The Future of Democracy in America

This week I have been lecturing at the Ignatianum Academy in Krakow, Poland. It has been a marvelous experience thus far, including time spent in the classroom with bright students, as well as evenings spent dining with wonderful new and old friends in this beautiful city.

Last night I was invited to deliver a public lecture on the subject of “The Future of Democracy in America.” While I don’t break any new ground here (well, I never really break new ground – I just go over ground that seems less trodden these days), the talk was well-received, and I post it here for those who may be interested.


The Future of American Democracy

Ignatianum Academy

Krakow, Poland

May 25, 2011

I am very grateful to be with you tonight, and deeply honored by your presence. I have been deeply moved by this ancient city, with its rich history, its tragedies and its triumphs, its stunning beauty, and particularly by the piety of its people. To see the churches here in the heart of Europe filled with worshippers, and the many signs of Poland’s special devotion to the Virgin Mother and the great joy that has accompanied the beatification of the Blessed Pope John Paul II, has been very hope-giving.

I have been invited to speak to you about the “future of democracy in America,” a daunting topic, and one that may deserve a question mark at the end of the title. There are, of course, many particular issues pertaining to contemporary politics that must be of interest to you – particularly in light of an impending visit by President Obama to your country at week’s end, and the increased discussions of another upcoming election for the Presidency. I expect I may disappoint some of you by failing to address some of these pressing questions of the day – but you are to blame for inviting a political philosopher to speak to you, rather than a journalist. I would like rather to discuss some questions that pertain to the nature of democracy itself, and to ask whether even today America is “democratic” in certain important respects. I am fearful that it may becoming less democratic every passing day – as I understand that word – which is why I suggest that a question mark is needed at the end of the title of my remarks, “The Future of Democracy in America?”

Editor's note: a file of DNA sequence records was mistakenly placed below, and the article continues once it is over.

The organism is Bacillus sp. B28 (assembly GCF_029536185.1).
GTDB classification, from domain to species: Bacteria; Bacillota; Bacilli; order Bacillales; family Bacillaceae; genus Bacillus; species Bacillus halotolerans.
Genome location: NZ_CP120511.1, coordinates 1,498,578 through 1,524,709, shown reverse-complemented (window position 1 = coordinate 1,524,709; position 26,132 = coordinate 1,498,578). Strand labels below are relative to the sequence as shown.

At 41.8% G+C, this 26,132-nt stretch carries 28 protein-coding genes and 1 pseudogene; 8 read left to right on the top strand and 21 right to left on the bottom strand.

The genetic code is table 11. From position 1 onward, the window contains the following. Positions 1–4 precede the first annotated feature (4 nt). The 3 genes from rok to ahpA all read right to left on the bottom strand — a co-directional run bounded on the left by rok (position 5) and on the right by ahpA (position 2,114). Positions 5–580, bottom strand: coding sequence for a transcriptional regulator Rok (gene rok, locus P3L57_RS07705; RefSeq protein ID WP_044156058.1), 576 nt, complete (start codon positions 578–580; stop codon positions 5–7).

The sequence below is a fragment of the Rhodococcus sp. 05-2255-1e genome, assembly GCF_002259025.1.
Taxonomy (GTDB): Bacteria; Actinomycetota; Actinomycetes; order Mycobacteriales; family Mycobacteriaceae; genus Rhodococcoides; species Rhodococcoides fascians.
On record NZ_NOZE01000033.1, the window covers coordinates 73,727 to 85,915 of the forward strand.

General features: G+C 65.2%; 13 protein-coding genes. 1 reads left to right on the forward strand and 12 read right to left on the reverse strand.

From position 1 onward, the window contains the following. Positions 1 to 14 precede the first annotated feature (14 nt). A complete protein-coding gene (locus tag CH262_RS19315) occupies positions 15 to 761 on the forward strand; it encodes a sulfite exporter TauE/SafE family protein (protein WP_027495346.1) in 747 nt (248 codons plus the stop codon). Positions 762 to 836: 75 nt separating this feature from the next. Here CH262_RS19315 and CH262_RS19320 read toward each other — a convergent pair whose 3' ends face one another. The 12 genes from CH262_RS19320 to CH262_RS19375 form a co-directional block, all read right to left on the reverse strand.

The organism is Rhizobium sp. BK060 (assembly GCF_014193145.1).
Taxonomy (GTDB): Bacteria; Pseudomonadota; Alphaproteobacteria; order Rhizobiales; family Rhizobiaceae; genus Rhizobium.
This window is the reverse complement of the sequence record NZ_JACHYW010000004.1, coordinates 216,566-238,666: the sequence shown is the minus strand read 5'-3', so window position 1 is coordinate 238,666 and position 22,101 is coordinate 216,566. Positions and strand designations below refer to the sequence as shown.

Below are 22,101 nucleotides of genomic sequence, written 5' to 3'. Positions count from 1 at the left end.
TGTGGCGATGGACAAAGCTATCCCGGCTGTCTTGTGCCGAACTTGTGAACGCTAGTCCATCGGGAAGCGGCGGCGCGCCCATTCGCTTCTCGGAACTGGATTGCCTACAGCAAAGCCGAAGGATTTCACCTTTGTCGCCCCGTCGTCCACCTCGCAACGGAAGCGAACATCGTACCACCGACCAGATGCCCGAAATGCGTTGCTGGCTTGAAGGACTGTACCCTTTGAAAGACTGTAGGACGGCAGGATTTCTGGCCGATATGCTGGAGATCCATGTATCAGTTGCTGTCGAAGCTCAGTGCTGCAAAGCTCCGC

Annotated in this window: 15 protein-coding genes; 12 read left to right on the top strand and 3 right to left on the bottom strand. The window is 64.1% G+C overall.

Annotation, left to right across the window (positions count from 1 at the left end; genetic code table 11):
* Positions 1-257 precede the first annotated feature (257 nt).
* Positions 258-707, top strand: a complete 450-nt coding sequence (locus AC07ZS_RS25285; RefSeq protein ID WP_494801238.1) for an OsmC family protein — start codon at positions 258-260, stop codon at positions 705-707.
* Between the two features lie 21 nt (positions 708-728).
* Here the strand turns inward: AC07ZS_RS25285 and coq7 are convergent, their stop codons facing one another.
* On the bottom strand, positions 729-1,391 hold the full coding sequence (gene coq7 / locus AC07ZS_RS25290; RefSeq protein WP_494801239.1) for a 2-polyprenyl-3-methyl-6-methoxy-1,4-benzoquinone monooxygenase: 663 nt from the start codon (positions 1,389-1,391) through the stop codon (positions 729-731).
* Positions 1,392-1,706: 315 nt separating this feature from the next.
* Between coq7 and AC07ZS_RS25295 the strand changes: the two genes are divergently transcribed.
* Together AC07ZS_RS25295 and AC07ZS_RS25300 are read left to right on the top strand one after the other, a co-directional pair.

I. Two Kinds of Liberty

Let me begin at the beginning – with Aristotle, of course. In Book 6 of his great work, The Politics, we find the only time he describes the principle of democracy to be liberty, and provides two understandings of liberty by which democracies can be guided. The first way in which liberty can be manifested in democracy echoes Aristotle’s consistent definition of citizenship, which he describes numerous times in the Politics as “ruling and being ruled in turn.” By this definition, liberty is a form of self-rule, the sharing in rule by citizens in which one is ruled by laws that are self-made. This is a special definition of liberty, calling upon the widespread presence of virtues that are required by self-government, including moderation, prudence, and justice. To be “ruled and be ruled in turn” is also to live in understanding of Aristotle’s great and hard teaching, that “man is by nature a political animal,” that we are only fully human when we live in political communities in which we learn to govern our basest impulses and aspire to attain our human telos, our end, to the greatest extent possible. By this definition, democracy is the most idealistic regime of all, the one that aspires to the greatest possible extension of virtue to all citizens; but, by this same definition, it is also most demanding and perhaps least achievable, since it requires a special set of circumstances, above all a special kind of schooling in citizenship, that permit the widespread flourishing of the arts and practice of self-government.

Page 1 of 6 | Next page